Microsoft Identity Lifecycle Manager "2:" Sets


The concept of organizing things into sets is the most fundamental idea behind Microsoft Identity Lifecycle Manager "2."  Our Group Program Manager, Alex Weinert, had listened to the requirements our customers had expressed for a self-service update to Microsoft Identity Integration Server 2003, and found that he was able to translate all those requirements into a common, simple language, using the notion of sets. 


For example, Alex heard customers say that they needed people to be able to update their own contact information, but needed the administrators of their organization to be able to update office locations and cost centers, but the latter only with approval from the general manager.  And he heard customers say that people needed to be able to re-set their own passwords, but that the identity checks to be performed would have to depend on that user's level of access.  And so on. 


Alex wanted to generalize customer's specific requirements.  More importantly, he wanted to be able to describe a system that we could build that could be configured to produce all of the various outcomes that our customers wanted.  Microsoft Identity Lifecycle Manager "2" is the implementation of that very general system that he conceived in the fall of 2006, a system that is so general, in fact, that the management of identity information is merely one application of it, and far from the most interesting one. 


Parenthetically, I had worked with Alex periodically over the preceding two years.  He was a lead program manager on the Windows Communication Foundation team, when I was the technical evangelist for that technology.  Alex had been responsible for what I considered to be the most valuable and interesting part of the Windows Communication Foundation: the management facilities.  Those features of the technology were the only things that Microsoft was producing at the time, I thought, that were even approaching what the market was demanding in terms of tools for implementing a a service-oriented architecture.  So I knew that Alex was a very clever guy.  I didn't know that he was going to accomplish by far the most ingenious feat that I have witnessed close at hand.  When I was the software vendor developer evanagelist for Microsoft Canada, the very best part of my job was learning about the brilliant ideas that Canadian software vendors had implemented as products.  But still I was blown away by Alex's accomplishment.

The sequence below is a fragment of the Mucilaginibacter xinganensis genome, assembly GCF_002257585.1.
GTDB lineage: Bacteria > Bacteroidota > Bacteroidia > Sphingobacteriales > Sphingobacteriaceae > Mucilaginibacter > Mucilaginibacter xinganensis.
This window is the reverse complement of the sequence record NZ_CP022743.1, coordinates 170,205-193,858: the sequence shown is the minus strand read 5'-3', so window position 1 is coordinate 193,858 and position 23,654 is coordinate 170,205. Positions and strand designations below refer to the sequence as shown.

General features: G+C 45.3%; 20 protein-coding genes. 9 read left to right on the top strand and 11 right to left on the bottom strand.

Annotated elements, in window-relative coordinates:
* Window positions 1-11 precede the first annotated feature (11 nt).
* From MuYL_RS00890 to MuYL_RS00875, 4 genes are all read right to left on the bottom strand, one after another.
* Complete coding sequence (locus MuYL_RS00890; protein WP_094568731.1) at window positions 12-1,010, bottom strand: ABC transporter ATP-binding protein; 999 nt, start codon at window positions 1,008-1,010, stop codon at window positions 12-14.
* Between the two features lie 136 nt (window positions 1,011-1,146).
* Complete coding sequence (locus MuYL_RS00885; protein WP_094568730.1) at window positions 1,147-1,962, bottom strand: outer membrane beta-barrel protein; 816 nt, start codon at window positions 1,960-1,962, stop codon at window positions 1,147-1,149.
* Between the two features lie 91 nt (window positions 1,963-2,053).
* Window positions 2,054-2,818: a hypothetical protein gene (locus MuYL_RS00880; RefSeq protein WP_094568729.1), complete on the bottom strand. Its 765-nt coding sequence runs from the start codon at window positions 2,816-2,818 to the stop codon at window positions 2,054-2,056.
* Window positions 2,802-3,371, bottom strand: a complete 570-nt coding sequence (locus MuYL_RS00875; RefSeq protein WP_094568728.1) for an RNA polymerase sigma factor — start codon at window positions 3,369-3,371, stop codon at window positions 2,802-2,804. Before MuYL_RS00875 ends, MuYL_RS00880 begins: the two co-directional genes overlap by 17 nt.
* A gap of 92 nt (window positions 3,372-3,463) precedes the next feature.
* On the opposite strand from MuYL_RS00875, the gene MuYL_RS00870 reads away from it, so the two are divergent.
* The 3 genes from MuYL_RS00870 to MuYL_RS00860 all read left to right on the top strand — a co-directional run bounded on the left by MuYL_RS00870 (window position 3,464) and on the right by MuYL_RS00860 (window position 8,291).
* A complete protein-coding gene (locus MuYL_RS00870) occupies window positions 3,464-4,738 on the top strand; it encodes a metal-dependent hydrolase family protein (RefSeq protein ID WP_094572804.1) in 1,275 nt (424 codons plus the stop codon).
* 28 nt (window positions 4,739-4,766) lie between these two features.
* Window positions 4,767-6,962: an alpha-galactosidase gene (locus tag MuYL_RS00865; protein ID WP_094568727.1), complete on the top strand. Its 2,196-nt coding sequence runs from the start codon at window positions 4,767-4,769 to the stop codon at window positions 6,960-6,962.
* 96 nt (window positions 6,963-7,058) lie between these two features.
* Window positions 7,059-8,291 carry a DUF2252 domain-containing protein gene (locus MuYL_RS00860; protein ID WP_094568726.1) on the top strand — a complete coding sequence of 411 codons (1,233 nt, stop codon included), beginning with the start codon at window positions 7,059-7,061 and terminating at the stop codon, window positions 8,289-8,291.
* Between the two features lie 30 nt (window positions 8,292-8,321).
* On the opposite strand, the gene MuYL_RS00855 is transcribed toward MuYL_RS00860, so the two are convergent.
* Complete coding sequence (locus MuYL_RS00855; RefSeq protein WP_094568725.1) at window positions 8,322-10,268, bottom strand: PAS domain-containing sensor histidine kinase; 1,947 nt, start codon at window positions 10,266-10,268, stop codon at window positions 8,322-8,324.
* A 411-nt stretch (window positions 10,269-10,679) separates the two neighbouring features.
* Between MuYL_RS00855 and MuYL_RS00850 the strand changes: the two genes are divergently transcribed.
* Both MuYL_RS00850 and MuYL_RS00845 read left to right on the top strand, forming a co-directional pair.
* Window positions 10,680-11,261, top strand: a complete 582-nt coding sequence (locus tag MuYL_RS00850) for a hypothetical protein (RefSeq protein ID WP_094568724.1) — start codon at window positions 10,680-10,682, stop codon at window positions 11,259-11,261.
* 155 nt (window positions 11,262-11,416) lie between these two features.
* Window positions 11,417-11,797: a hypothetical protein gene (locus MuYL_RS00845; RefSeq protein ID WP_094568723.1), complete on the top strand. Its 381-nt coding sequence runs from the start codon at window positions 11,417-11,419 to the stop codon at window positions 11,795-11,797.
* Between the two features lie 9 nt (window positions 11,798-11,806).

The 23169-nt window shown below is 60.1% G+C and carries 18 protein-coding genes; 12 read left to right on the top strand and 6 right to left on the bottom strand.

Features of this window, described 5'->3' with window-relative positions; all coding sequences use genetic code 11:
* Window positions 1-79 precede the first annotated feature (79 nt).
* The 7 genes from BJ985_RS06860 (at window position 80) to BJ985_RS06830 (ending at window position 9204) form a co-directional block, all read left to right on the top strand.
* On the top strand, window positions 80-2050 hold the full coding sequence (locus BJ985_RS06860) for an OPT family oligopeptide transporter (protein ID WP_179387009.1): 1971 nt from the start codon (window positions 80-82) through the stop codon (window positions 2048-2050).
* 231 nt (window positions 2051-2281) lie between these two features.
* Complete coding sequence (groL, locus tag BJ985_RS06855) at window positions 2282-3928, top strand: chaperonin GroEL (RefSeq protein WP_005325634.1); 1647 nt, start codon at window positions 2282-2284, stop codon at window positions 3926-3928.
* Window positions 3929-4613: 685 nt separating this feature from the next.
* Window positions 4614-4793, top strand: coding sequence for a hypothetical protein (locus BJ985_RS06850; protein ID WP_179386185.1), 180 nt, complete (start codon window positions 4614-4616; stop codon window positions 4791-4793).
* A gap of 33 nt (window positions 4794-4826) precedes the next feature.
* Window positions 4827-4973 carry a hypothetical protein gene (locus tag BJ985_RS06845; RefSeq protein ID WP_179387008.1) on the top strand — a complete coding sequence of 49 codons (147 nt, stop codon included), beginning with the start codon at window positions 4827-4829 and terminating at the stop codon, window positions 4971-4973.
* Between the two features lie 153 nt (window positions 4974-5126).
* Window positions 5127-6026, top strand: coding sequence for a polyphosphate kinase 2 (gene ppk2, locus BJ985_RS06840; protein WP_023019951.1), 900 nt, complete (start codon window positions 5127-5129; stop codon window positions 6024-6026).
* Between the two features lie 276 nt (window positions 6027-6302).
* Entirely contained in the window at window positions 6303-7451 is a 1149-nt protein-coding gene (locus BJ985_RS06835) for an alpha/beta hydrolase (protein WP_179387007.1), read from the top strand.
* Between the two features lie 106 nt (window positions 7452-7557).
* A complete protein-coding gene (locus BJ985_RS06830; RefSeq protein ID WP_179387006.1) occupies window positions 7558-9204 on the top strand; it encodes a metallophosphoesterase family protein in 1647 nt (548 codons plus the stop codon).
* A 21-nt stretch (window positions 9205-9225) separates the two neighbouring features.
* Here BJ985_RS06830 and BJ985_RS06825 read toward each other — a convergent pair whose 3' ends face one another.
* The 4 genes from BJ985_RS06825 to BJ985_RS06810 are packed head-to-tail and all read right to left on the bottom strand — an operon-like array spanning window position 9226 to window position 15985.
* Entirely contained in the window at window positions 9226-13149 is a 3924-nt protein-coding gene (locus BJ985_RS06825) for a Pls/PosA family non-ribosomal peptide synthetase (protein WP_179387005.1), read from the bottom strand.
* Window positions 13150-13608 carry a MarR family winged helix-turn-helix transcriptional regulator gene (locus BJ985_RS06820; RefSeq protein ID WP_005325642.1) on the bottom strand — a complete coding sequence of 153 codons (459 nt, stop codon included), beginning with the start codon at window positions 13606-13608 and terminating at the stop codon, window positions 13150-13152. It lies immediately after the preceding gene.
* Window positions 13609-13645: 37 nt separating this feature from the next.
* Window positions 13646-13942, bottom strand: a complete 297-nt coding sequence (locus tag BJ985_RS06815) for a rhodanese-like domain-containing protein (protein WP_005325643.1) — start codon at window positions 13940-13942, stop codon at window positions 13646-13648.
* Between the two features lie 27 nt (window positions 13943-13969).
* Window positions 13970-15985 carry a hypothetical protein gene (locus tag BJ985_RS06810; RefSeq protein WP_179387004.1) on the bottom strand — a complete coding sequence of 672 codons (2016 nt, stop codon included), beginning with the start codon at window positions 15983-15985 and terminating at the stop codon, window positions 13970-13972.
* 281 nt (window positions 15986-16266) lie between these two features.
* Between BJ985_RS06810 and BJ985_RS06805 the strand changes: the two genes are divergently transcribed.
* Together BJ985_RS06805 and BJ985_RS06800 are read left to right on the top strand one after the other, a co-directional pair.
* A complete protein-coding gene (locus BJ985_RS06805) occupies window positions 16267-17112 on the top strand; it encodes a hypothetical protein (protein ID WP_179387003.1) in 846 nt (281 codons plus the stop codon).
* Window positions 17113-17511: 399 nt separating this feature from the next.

At the beginning of October 2006, we had a very long list of disparate requirements, and a long list of equally disparate features by which we were planning to meet those requirements.  We even had mock-ups of the Web and Outlook user interfaces for the features.  However, all we had done to factor out common principles, really, was identify a set of common controls, and, as the months went by, it would turn out that we hadn't done a particularly good job of that.  Then Alex took a trip to Shanghai, were some of our team's developers are located, and the plane ride turned out to extraordinarily productive.  He convened a meeting when he returned in which he presented the "Core Conceptual Model" for Microsoft Identity Lifecycle Manager "2," by which he was able translate the disparate list of customer requirements into a simple set of general processing requirements--into the description of a core platform, a machine, that would address all of those customer requirements as configurable consequence.  In the course of that meeting, we went from having a bag of features to address a long list of requirements, to having a description of a machine that we would build that would yield the necessary features, and address the requirements. 


Having a simple conceptual model for our product was an important, albeit implicit goal for us.  If you are familiar with Microsoft Identity Integration Server 2003, then you will know that, conceptually, it is, frankly, a mess.  Not only is the most expensive product in Microsoft's inventory, it is also by far the most complicated to understand.  Everyone wanted Microsoft Identity Lifecycle Manager "2" to be easier to grasp, especially because it was meant to be used by everyone in an organization--not just administrators.  Alex's conceptual model had the important virtue of being quite simple.